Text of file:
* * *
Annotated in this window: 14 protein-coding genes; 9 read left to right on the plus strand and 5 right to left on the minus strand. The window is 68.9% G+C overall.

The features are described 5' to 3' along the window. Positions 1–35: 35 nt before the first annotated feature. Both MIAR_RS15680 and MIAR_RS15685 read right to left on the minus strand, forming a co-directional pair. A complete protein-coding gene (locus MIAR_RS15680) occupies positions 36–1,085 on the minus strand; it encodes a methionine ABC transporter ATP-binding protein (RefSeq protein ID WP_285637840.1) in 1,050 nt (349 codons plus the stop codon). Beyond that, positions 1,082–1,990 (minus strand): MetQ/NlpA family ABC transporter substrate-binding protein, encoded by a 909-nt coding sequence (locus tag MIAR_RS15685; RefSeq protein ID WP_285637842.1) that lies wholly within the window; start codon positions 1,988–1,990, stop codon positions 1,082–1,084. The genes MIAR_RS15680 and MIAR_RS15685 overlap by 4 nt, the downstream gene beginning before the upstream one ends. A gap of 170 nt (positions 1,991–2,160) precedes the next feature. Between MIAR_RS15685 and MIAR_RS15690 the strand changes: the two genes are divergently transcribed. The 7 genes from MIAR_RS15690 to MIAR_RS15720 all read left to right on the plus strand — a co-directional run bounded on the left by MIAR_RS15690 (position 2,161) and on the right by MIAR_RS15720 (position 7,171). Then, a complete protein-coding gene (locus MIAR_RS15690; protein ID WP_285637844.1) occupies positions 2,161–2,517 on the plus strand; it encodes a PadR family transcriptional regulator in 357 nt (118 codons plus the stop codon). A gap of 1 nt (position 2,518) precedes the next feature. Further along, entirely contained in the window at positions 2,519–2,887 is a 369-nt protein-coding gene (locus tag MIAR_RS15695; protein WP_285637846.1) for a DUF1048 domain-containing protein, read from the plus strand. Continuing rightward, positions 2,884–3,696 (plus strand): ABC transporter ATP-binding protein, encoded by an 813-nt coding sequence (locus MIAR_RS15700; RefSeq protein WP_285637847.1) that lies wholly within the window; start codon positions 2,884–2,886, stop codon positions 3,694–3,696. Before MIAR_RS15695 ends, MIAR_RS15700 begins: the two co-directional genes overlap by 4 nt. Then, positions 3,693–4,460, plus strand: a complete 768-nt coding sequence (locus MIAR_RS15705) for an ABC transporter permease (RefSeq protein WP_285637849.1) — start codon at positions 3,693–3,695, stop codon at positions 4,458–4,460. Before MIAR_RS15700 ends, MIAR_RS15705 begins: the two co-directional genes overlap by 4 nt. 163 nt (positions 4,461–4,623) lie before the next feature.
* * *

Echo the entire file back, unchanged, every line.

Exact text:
Annotated in this window: 14 protein-coding genes; 9 read left to right on the plus strand and 5 right to left on the minus strand. The window is 68.9% G+C overall.

The features are described 5' to 3' along the window. Positions 1–35: 35 nt before the first annotated feature. Both MIAR_RS15680 and MIAR_RS15685 read right to left on the minus strand, forming a co-directional pair. A complete protein-coding gene (locus MIAR_RS15680) occupies positions 36–1,085 on the minus strand; it encodes a methionine ABC transporter ATP-binding protein (RefSeq protein ID WP_285637840.1) in 1,050 nt (349 codons plus the stop codon). Beyond that, positions 1,082–1,990 (minus strand): MetQ/NlpA family ABC transporter substrate-binding protein, encoded by a 909-nt coding sequence (locus tag MIAR_RS15685; RefSeq protein ID WP_285637842.1) that lies wholly within the window; start codon positions 1,988–1,990, stop codon positions 1,082–1,084. The genes MIAR_RS15680 and MIAR_RS15685 overlap by 4 nt, the downstream gene beginning before the upstream one ends. A gap of 170 nt (positions 1,991–2,160) precedes the next feature. Between MIAR_RS15685 and MIAR_RS15690 the strand changes: the two genes are divergently transcribed. The 7 genes from MIAR_RS15690 to MIAR_RS15720 all read left to right on the plus strand — a co-directional run bounded on the left by MIAR_RS15690 (position 2,161) and on the right by MIAR_RS15720 (position 7,171). Then, a complete protein-coding gene (locus MIAR_RS15690; protein ID WP_285637844.1) occupies positions 2,161–2,517 on the plus strand; it encodes a PadR family transcriptional regulator in 357 nt (118 codons plus the stop codon). A gap of 1 nt (position 2,518) precedes the next feature. Further along, entirely contained in the window at positions 2,519–2,887 is a 369-nt protein-coding gene (locus tag MIAR_RS15695; protein WP_285637846.1) for a DUF1048 domain-containing protein, read from the plus strand. Continuing rightward, positions 2,884–3,696 (plus strand): ABC transporter ATP-binding protein, encoded by an 813-nt coding sequence (locus MIAR_RS15700; RefSeq protein WP_285637847.1) that lies wholly within the window; start codon positions 2,884–2,886, stop codon positions 3,694–3,696. Before MIAR_RS15695 ends, MIAR_RS15700 begins: the two co-directional genes overlap by 4 nt. Then, positions 3,693–4,460, plus strand: a complete 768-nt coding sequence (locus MIAR_RS15705) for an ABC transporter permease (RefSeq protein WP_285637849.1) — start codon at positions 3,693–3,695, stop codon at positions 4,458–4,460. Before MIAR_RS15700 ends, MIAR_RS15705 begins: the two co-directional genes overlap by 4 nt. 163 nt (positions 4,461–4,623) lie before the next feature.